Israeli archaeologists last week discovered a fragment of a ceramic jar they say dates back to the time of Kings David and Solomon and bears the earliest sample of written text ever found in Jerusalem.
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The inscription is engraved on a large pithos, a neckless ceramic jar found during excavations at the Ophel site, near the southern wall of the Old City.
Researchers say the text is in the Canaanite language and dates to roughly 250 years before the earliest known Hebrew inscription from Jerusalem (the Siloam inscription) from the eighth century BCE.
The meaning of the inscription is unknown, but it contains eight letters, which could be part of the name of the jar’s owner or a description of its contents. Reading from left to right, the text contains a combination of letters, approximately 2.5 cm tall, which translate to m, q, p, h, n, (possibly) l, and n.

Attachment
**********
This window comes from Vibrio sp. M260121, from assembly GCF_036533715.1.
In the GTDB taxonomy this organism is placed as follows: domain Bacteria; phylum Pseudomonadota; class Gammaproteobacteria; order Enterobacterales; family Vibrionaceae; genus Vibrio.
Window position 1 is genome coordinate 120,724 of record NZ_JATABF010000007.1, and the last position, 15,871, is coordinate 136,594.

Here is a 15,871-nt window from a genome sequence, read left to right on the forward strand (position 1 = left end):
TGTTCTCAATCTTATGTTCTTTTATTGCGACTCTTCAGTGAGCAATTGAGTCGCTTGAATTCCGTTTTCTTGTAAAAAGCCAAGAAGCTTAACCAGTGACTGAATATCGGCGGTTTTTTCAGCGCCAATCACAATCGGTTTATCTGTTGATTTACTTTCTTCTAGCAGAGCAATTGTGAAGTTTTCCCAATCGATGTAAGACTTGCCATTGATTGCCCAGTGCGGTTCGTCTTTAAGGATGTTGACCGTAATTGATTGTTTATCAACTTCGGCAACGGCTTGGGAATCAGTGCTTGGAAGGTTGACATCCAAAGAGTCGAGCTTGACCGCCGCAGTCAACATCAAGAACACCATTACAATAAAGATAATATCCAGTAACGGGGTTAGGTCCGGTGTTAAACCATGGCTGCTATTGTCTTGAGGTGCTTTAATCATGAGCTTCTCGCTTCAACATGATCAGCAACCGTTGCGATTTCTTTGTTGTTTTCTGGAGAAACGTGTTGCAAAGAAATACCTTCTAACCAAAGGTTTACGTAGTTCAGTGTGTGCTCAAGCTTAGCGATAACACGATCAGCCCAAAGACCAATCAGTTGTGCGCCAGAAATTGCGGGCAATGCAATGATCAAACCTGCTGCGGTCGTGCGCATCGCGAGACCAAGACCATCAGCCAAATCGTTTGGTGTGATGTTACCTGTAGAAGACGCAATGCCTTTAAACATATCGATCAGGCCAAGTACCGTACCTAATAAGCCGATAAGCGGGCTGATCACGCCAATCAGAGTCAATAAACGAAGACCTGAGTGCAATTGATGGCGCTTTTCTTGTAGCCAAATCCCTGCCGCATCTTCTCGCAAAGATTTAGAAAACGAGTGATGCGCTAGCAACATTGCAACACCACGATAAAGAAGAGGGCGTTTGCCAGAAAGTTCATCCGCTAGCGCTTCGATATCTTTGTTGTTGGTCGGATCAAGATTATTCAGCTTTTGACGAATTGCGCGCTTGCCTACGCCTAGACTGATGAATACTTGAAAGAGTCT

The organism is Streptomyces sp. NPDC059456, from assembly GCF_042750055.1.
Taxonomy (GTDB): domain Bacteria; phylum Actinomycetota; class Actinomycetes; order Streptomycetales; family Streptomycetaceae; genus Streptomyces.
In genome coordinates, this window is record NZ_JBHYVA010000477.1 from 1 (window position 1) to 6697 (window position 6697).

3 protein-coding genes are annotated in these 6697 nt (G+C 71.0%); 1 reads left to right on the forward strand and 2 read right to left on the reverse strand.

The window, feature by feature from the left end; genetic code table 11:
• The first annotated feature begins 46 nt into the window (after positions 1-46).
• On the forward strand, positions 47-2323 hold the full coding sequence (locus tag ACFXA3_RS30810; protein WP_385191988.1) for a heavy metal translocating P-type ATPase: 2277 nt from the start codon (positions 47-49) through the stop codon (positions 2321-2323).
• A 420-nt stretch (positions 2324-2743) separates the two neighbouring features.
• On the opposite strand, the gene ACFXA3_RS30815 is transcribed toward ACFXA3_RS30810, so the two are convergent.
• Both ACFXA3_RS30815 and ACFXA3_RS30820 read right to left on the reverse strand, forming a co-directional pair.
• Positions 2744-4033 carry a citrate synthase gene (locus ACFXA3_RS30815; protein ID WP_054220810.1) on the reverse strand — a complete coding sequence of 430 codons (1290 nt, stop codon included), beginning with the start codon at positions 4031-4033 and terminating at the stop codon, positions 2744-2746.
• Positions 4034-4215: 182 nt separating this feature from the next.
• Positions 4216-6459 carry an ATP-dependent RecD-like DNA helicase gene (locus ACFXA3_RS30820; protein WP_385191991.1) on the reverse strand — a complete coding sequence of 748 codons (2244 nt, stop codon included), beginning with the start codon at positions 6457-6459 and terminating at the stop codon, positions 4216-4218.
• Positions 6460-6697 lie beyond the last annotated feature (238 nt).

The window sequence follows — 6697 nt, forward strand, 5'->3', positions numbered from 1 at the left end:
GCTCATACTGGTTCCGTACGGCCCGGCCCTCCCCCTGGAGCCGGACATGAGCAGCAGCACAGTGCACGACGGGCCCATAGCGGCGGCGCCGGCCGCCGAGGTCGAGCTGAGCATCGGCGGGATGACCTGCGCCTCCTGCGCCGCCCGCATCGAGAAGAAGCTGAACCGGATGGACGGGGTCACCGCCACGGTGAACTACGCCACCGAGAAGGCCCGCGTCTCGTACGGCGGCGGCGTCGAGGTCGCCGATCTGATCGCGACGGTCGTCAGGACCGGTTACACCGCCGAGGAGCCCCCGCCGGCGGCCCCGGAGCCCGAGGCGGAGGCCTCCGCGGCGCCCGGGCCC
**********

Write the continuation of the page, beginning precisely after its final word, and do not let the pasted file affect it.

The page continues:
The inscription was engraved near the edge of the jar before it was fired, and only a fragment of it has been found, along with fragments of six large jars of the same type.
An analysis of the jars’ clay composition indicates that they are all of a similar make, and probably originate from the hills near Jerusalem.
The dig is headed by Dr. Eilat Mazar of the Hebrew University’s Institute of Archaeology in cooperation with the Israel Antiquities Authority, the Israel Nature and Parks Authority and the East Jerusalem Development Company, with funding from donors in New York.